Close Protection Operative Needs To Build Fitness

Due to the nature of the possible hazardous types of threat that you as Close Protection Operative and a client can face, it is imperative that you attain and maintain a high level of physical fitness.

If you are unable to cover ground and remove a client to safety when a situation presents itself then you are no use to man or beast and I will go as far as to say that you are not only a danger to yourself but your team and most importantly your client.

It does not have to be a confrontation that you are faced with to be required to produce a large physical effort.

There is always the possibility that your client is a health and fitness fanatic and likes to go a 10 mile run every day, I am afraid that the police will take a very dim view of you when they catch you driving the follow vehicle through a protected park or across the countryside.

Thankfully the vast majority of the Close Protection workforce share a professional attitude and have the motivation and discipline necessary for the job in hand.

What can you do if you are one of those who no matter how hard you try or how much you berate yourself, just cannot keep a training regime going?

Well, help is at hand because with a little imagination you can develop your fitness level and do so, on a consistent basis.

A couple of straight forward common sense practices can help give you an attitude adjustment.

The first is to get involved in a group activity with a local club, such as running, cycling, badminton, tennis, hill walking, swimming, etc.

With a group of like minded others offering you support and giving you friendly ribbing when they feel your efforts are dropping off, is key to keeping you motivated and interested.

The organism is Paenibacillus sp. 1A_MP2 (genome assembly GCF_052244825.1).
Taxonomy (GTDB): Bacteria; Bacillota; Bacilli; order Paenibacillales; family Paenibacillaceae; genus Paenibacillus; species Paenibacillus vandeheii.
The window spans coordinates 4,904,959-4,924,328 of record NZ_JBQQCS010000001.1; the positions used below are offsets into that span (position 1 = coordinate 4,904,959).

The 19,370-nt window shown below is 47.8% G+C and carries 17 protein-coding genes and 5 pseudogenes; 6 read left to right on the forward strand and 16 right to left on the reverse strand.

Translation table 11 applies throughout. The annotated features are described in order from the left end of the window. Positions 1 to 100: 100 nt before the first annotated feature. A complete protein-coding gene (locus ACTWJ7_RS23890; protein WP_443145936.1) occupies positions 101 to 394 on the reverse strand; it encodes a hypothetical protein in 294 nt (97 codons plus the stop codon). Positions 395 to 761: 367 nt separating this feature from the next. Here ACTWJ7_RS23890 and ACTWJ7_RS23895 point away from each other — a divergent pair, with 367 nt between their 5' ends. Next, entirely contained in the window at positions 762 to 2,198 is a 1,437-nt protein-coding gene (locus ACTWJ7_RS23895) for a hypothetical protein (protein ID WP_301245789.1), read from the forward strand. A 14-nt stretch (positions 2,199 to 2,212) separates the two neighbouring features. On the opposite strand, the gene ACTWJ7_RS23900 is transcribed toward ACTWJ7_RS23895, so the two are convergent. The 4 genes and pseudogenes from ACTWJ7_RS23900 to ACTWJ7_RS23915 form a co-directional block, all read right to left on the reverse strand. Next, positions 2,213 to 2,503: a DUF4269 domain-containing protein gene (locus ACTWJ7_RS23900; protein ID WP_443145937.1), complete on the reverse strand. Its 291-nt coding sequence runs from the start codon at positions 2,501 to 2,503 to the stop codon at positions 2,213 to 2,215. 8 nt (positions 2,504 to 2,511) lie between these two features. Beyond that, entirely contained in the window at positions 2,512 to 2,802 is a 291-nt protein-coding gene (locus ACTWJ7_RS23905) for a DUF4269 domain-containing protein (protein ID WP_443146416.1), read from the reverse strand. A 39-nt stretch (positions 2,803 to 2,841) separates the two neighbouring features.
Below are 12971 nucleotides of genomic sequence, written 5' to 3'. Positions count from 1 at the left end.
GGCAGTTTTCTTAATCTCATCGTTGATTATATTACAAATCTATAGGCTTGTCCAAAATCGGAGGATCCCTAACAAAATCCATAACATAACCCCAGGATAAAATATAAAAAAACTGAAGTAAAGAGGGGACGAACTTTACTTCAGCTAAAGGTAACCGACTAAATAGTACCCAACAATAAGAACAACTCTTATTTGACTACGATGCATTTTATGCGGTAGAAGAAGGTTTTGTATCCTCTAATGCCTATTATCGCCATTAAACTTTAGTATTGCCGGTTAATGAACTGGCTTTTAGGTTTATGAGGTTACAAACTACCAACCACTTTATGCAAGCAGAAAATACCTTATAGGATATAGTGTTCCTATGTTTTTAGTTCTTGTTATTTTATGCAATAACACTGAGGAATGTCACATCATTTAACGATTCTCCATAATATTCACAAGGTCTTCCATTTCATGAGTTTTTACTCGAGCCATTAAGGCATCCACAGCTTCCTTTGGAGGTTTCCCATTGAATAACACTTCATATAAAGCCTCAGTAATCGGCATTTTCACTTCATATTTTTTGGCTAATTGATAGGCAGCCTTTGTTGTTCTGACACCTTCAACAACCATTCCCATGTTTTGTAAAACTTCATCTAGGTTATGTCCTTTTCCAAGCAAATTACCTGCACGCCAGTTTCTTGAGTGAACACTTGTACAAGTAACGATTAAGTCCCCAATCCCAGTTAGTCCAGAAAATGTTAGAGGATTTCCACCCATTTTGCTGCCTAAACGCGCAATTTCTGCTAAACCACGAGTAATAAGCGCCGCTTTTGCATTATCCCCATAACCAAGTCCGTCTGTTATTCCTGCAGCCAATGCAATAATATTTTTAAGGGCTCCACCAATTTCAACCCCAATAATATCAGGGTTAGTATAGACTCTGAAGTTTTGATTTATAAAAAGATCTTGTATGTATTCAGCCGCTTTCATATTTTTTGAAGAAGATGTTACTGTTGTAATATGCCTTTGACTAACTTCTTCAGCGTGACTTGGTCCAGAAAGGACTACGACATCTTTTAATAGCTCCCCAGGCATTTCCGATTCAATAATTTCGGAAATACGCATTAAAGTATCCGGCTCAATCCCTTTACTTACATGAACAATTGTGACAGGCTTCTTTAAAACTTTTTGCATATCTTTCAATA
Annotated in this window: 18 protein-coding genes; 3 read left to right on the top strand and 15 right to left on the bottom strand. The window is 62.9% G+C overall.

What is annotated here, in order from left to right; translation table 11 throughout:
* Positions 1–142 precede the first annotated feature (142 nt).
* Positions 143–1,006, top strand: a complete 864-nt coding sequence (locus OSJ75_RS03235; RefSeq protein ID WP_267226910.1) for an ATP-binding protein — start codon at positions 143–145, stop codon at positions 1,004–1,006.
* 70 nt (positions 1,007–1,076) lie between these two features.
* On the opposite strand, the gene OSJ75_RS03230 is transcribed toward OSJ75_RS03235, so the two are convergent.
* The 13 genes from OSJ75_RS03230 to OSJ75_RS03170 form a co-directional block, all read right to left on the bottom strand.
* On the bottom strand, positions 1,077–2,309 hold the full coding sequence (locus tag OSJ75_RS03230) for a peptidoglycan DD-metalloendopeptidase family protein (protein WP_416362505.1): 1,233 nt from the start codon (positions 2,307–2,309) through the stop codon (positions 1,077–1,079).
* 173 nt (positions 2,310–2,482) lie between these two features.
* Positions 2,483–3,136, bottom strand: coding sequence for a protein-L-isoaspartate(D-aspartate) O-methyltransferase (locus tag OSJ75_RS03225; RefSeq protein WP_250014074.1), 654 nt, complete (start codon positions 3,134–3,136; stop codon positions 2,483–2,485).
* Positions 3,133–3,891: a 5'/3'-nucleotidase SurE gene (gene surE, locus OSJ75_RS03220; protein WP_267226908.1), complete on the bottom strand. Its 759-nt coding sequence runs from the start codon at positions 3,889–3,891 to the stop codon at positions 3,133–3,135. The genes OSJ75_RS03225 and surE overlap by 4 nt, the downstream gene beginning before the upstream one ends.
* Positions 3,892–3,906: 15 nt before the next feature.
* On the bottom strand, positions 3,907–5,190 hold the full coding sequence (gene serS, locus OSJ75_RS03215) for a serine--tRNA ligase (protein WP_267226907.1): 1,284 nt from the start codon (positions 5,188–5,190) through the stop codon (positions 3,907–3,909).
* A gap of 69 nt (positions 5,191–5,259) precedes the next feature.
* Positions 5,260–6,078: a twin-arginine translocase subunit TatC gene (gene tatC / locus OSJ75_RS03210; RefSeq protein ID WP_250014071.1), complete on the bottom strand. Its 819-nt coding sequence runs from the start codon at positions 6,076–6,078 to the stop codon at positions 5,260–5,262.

And if you take hill walking as an example, you will be so caught up in the sights and sounds of what is going around you that you will not even realise that you are exercising.

Another excellent technique is to kill two birds with one stone and choose your activity around enhancing your resume.

Activities such as rock climbing, snowboarding, skiing and mixed martial arts are absolutely perfect for this.

As far as I am concerned there is no finer work out than that of a quality Mixed Martial Arts session, the effort required is both aerobic and anaerobic and if I shall state the obvious, enhances your fighting skills.

I have deliberately omitted high impact types sports like American football and rugby.

And the reason for this is that I believe these open you up to unnecessary physical damage for no reward.

You may argue that Mixed Martial Arts is listed but at least with the likes of MMA there is an acceptable risk because you are developing one other necessary Close Protection skill.

If you still find yourself unconvinced and unmotivated after trying out these ideas then your decision to be involved in the world of Close Protection should be brought into doubt and maybe you should look at another line of work, after all you owe it to yourself, your team and most importantly your client.

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